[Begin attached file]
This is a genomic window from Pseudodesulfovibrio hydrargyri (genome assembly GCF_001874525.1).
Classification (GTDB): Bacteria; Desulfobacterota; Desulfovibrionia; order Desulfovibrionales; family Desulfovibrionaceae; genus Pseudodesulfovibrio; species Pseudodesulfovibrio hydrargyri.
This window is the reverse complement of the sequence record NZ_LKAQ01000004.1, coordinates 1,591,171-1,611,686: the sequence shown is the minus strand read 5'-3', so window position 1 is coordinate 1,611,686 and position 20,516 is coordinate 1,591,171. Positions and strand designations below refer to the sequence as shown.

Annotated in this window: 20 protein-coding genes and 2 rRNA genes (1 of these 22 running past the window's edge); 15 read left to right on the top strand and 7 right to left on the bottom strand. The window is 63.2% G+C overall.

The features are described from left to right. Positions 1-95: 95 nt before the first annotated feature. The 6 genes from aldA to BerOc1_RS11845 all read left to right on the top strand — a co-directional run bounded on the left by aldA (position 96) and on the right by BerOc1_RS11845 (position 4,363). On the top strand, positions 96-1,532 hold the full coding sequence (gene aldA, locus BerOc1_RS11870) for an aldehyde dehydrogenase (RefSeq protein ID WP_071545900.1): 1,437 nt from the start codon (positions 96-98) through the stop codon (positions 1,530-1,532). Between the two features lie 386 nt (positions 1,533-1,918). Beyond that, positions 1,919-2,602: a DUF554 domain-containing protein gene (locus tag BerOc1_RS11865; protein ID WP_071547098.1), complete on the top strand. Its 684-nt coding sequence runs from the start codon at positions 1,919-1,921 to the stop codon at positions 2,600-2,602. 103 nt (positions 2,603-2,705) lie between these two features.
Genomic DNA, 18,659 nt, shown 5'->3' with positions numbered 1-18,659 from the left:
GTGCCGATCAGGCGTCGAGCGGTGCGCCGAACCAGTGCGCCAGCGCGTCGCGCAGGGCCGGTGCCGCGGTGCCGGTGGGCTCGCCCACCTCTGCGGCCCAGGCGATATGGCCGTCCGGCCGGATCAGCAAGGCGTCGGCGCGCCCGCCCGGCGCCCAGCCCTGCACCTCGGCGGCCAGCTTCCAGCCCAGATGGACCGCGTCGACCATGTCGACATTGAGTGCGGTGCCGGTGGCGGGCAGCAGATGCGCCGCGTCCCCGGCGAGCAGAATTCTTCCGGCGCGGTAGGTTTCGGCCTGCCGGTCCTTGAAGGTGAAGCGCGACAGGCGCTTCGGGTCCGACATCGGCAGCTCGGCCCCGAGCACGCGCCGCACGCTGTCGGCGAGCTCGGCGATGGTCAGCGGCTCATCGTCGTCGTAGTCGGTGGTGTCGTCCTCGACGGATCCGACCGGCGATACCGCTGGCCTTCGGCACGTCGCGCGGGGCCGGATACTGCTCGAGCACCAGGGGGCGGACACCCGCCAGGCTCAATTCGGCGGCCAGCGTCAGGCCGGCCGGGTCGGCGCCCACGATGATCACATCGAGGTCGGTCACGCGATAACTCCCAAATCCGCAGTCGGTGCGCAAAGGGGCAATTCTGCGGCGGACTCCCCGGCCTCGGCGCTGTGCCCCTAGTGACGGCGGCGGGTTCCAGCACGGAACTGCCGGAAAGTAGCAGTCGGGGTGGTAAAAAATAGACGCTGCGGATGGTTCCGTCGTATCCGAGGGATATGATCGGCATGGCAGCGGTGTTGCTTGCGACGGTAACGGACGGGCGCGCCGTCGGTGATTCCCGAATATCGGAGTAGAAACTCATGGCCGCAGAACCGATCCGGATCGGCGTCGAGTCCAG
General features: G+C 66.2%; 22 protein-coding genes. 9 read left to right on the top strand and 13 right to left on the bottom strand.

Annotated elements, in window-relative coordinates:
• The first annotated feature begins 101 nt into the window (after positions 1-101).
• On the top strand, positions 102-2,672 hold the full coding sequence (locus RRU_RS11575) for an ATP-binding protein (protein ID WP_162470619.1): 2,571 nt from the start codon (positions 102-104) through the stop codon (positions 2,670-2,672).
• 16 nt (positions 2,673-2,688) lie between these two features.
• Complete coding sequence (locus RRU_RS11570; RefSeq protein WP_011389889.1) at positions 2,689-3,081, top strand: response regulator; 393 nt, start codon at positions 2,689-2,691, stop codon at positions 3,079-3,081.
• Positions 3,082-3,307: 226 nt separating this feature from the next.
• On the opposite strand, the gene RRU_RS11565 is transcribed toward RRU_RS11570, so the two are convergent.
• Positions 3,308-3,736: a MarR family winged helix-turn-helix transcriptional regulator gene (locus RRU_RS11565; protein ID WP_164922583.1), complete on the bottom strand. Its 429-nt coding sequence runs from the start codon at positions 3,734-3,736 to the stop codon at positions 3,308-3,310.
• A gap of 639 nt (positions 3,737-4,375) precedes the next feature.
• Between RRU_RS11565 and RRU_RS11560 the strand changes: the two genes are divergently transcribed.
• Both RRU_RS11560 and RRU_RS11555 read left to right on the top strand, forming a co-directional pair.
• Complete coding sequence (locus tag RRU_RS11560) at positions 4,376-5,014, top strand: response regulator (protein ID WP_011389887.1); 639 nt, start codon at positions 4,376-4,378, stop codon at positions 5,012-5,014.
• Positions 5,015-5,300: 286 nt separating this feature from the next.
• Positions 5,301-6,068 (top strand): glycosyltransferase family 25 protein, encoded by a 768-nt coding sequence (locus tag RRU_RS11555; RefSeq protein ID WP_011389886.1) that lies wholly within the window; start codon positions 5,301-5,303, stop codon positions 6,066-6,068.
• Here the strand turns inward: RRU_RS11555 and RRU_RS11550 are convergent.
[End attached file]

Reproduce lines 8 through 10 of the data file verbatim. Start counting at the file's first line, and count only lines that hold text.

General features: G+C 66.2%; 22 protein-coding genes. 9 read left to right on the top strand and 13 right to left on the bottom strand.

Annotated elements, in window-relative coordinates:
• The first annotated feature begins 101 nt into the window (after positions 1-101).